What do you understand by point of view of a story-teller? Discuss the point of view of Melville as a story-teller.
What point of view of narration has Melville undertaken? Discuss with reference to Bartleby the Scrivener.
From your study of the story Bartleby the Scrivener, what ideas have you formed about the narrative art of Melville? How far is Melville successful as a narrator?
Answer: A modern story-teller is artistically more self-conscious than the old ones; for he thinks that there are many ways of telling a story. He decides upon a method, and perhaps sets up rules for himself. He may tell the story by himself or by means of letters, or diaries. He may let other characters tell it or confine himself to recording the thought of one of his characters. The question of point of view has assumed much importance. This is called narrative technique or narrative perspective or narrative point of view. There are two general points of view— 1) the first person and 2) the third person. The third person point of view can be divided into the omniscient point of view, and the objective point of view. In the first person narrative technique, the “I” may be the central character, a minor character or a character who is not directly involved in the action, but functions only as an observer and recorder. All first person narration requires the author to create a persona. In the omniscient point of view, the narrator assumes a godlike persona, moving about freely in time and space, and revealing the thoughts and motives of all the characters, and commenting on them.
Melville uses the first-person narrative perspective in his story Bartleby the Scrivener. He is a minor character in the story and talks about Bartleby, the protagonist, from his direct experience about him. He is the first person observer who is not directly involved in the action but functions only as an observer and recorder. The author has created a “second-self’ of himself, through which he tells the story. This technique has the advantage of vividness, directness of the experiences, and their description strongly appeals to the reader’s interest. The picture of Bartleby has become a very lively one, a convincing one.
The author, as a first person narrator, tells us the story of Bartleby the scrivener. The author narrates Bartleby’s appearance in the beginning of the story thus:
“In answer to my advertisement, a motionless young man one morning stood upon my office threshold, the door being open, for it was summer. I can see that figure now— pallidly neat, pitiably respectable, and incurably forlorn. It was Bartleby.”
Immediately after joining he did an extraordinary quantity of writing. From the third day he began to behave abnormally. Called by the author to do a small job—examining a small paper—Bartleby surprisingly replied,
“I would prefer not to.”
But strangely enough, there was not anything ordinarily human about him—
“Had there been the least uneasiness, anger, impatience or impertinence in his manner; in other words, had there been anything ordinarily human about him, doubtless I should have violently dismissed him from the premises.”
Bartleby did a repetition of the same words “I would prefer not to”, when the author called him for verification of an important document copied by Bartleby himself. The author was astounded, but there was something in Bartleby which disarmed him, and drew his sympathy. Thereafter, the author observed his conduct very closely. He found that Bartleby never left his assigned place in the room, living on ginger nuts, and never took any dinner. To all questions he either remained silent or said “I would prefer not to”. Still later, he gave up his very job itself—that is writing. He was not responsive to any entreaty or reasoning. The author got annoyed by the repeated use of the same words by Bartleby. He observed that Turkey and Nippers used the word “prefer” in their remark about Bartleby, unnecessarily. The author found himself using the word “prefer” in his answers to Nippers. And he trembled to think that his contact with the scrivener had already seriously affected him in a psychological way. He observes, “Somehow of late, I had got into the way of involuntarily using this word “prefer” upon all sorts of not exactly suitable occasions.”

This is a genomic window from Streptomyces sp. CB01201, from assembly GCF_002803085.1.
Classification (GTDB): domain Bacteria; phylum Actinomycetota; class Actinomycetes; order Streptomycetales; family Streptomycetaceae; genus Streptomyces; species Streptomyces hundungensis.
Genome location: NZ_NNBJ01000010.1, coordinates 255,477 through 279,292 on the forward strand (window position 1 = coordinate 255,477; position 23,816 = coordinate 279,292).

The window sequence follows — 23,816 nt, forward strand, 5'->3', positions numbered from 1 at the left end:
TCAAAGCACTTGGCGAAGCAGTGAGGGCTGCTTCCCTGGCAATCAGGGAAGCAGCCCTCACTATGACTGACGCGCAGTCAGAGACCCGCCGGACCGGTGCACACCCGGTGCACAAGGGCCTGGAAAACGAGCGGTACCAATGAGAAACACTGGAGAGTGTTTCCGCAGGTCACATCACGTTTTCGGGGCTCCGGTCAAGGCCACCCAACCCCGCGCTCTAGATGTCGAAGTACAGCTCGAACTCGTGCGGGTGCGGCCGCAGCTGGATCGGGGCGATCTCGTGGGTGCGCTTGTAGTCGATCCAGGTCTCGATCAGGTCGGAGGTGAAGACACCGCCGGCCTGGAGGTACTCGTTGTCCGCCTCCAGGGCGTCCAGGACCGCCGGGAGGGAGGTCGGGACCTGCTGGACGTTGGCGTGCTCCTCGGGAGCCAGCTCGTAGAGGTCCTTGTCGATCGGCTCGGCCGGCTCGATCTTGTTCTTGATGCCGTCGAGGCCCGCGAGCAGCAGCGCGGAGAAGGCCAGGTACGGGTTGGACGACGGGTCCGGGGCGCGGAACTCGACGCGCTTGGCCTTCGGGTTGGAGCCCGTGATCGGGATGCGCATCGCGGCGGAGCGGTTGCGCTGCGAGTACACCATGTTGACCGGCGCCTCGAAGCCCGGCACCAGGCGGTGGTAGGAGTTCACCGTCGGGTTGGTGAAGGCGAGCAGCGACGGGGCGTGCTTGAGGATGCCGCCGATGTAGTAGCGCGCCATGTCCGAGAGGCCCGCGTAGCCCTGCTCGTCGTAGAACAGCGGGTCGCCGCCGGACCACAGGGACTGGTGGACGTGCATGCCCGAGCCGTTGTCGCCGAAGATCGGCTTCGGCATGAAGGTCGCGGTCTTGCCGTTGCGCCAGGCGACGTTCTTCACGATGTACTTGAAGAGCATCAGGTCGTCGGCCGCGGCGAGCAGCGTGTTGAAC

The author was rather compelled to move his office, but still Bartleby haunted the old place. The landlord of the old place, and his new tenants called the police who put him into a prison called The Tombs. Bartleby did not take any food for several days. He died in the prison.
By using the first person point of view the author has achieved, in narrating the story, credibility in the strange character of Bartleby the scrivener. He is believed to possess a firsthand knowledge, about the protagonist and as such he has been able to establish an intimate relationship with the reader. He has been able to infuse his feelings, experience and realization about Bartleby in the reader’s mind. He seems to address the reader directly and from the heart, sharing his personal observations and insights with the interested reader.
Through the death of Bartleby, he propounds a philosophy. By the words— “Lives without dining”, he indicates that Bartleby was totally averse to life. His sleeping with the kings and counsellors points to the philosophy of life that life is absolutely meaningless because whatever we achieve in life is totally engulfed by death which reduces everything to nothingness. But the author has some disadvantages in his use of the first-person point of view. The reader can see, hear, and know only what the author sees, hears, and knows, nothing more.
Yet, Melville has used the first person narrative perspective with great success. He has brought home to us his intimate experience of the events happening in the life of Bartleby. He also keeps us informed about some other characters of the story. So, he is successful in handling his own technique.